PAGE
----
Ronald Koeman was responsible for scoring one of the most important goals in Barcelona history one very special night at Wembley in May 1992.
There had been nothing to separate Barcelona’s ‘Dream Team’ led by Johan Cruyff, and Italian champions Sampdoria in 111 minutes in London. But with the atmosphere growing ever more tense deep into extra-time, Koeman stood over a free-kick around 25 yards from goal.
Sampdoria did their best to delay the strike, unsettle Koeman and encroach to reduce his chances of what almost certainly be a decisive blow.
As the ball was shifted to one side ready for him to strike, three Sampdoria players burst from the wall to try and block the shot. By the time Koeman hit it, all three were just a matter of feet from him, but his connection was powerful, clean and true, whistling past the rushers and the wall, and beating Sampdoria goalkeeper Gianluca Pagliuca - even though he was covering that side of the goal.
The ball rippled the net and a few minutes later Barcelona were finally lifting the previously elusive European Cup for the first time in their history.
It was the crowning moment of the ‘Dream Team’ era at Camp Nou, with that European triumph sandwiched firmly in between four consecutive La Liga titles between 1990/91 and 1993/94.
Among a small handful of highly skilled foreign imports, alongside home-grown talents from burgeoning youth ranks and several Spaniards poached domestically, Koeman was a key figure in all that success and scoring goals was unusually natural to him.
Penalties and free-kicks were a major part of his armoury, as was long-distance shooting, and he had the ability to either thrash the ball with venomous rage or place it delicately and precisely. That he could do both with such accuracy and still so effortlessly mask which technique he was using made it all the more difficult for defenders and goalkeepers to anticipate.
Yet Koeman was still first and foremost a defensive player, whether it be as a holding midfielder, centre-back or sweeper, operating in the latter role in the 1992 European Cup final.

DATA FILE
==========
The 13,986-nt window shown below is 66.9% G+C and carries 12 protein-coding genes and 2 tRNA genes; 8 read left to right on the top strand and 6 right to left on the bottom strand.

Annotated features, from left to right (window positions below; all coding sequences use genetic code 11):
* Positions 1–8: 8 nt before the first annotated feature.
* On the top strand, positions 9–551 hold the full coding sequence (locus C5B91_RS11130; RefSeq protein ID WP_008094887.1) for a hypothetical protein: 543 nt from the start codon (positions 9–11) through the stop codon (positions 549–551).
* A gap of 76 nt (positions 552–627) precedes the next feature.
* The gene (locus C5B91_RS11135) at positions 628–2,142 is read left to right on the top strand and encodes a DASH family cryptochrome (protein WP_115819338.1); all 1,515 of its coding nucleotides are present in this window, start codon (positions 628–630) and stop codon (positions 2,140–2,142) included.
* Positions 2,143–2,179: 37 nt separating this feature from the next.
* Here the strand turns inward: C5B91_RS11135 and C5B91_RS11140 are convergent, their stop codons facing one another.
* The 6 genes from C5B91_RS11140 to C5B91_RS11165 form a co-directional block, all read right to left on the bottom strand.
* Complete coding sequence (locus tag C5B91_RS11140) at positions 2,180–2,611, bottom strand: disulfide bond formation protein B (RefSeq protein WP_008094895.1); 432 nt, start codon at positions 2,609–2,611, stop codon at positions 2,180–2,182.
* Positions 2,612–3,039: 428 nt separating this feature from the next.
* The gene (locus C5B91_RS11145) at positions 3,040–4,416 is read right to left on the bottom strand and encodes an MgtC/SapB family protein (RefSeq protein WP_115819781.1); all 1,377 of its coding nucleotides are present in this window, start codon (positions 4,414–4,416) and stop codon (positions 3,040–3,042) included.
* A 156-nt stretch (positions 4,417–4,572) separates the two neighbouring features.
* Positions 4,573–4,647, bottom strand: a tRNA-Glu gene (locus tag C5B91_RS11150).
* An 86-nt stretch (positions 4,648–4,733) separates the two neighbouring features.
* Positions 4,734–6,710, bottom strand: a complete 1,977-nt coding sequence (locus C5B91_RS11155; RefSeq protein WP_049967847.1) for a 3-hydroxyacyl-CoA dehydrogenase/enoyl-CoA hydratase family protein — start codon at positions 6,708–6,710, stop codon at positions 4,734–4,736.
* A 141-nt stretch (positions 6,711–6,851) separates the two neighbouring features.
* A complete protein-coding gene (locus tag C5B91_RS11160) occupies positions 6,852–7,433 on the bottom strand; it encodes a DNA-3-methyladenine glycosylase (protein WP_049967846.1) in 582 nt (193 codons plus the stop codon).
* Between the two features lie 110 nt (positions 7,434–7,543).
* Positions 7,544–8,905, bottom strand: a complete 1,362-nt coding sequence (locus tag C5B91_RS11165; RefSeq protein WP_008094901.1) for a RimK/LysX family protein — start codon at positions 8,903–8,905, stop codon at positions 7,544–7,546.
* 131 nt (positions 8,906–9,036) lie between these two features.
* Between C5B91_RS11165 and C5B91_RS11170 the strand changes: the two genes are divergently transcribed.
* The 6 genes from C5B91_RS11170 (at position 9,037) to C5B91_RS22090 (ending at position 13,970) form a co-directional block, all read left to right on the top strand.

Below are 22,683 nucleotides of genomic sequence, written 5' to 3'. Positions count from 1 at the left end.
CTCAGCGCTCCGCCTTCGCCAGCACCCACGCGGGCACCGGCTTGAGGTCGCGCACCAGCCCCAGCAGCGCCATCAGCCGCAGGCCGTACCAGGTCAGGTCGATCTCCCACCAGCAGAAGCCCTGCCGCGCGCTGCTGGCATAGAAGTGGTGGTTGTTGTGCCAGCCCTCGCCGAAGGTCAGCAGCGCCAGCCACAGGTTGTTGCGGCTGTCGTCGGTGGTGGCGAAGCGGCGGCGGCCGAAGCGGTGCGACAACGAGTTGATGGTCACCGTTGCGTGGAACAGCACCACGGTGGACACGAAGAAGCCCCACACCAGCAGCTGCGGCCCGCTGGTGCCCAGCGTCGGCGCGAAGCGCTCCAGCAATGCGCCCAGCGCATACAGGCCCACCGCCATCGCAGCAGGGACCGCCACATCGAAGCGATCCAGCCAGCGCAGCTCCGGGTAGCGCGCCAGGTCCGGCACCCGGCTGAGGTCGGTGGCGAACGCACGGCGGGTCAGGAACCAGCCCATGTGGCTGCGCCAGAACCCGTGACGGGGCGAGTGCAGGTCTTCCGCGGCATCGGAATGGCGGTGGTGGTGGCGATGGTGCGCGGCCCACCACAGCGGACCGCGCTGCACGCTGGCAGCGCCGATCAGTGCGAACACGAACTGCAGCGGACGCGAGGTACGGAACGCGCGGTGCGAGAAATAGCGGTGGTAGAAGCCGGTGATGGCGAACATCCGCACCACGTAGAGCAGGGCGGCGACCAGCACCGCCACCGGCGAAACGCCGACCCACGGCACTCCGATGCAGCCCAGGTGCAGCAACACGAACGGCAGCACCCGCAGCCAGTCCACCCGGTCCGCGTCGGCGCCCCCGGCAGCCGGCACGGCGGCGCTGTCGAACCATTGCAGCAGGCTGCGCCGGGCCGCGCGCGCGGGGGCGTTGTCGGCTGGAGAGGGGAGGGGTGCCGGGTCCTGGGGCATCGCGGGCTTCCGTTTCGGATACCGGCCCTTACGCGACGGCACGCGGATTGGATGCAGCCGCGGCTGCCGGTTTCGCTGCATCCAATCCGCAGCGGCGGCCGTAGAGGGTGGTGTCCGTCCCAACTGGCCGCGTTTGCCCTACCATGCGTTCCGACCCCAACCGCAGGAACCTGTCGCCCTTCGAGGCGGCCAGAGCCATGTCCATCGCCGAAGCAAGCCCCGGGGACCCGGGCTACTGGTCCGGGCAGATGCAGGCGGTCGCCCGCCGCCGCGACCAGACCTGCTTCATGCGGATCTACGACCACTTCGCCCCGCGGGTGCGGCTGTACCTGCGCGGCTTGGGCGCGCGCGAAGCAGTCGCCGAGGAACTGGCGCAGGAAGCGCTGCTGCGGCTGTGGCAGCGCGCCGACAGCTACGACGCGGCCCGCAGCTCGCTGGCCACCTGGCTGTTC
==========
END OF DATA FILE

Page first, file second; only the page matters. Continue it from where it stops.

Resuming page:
Koeman was already a European Cup winner by the time he arrived at Camp Nou in 1989, having been part of PSV Eindhoven’s success under the management of Guus Hiddink a year earlier – he scored an astonishing 26 goals in all competitions for PSV that season.
The Dutchman’s goalscoring showed little sign of slowing down when he arrived in Spain. He got 14 his debut season in La Liga in 1989/90, a return plenty of attackers wouldn’t sniff at. Centre-forward Julio Salinas was Barcelona’s top scorer in the league and managed only one more, but Koeman actually got more in all competitions and from the back was the club’s leading marksman overall.
Koeman’s most prolific season as a Barcelona player in La Liga was in 1991/92 when he scored 16 times in the league alone. By then, the ‘Dream Team’ was in full flow and Hristo Stoichkov had taken over as top scorer, although only by a single goal in La Liga that year.
Koeman scored 67 times in La Liga in six years as a Barcelona player. In all competitions, he never failed to score at least double figures every single season he was at the club, while in 1993/94 he scored eight goals in the Champions League to finish the campaign as joint top scorer in the whole competition. His tally for Barcelona for the season stood at 19.
Even in 1994/95 as the original ‘Dream Team’ waned, Koeman managed nine goals in La Liga, matching both Stoichkov and the manager’s emerging son, Jordi, as the club’s joint leading scorer.
Koeman scored over 250 career goals for club and country, 88 of them for Barcelona. They are truly stunning numbers that defenders today don’t even come close to matching.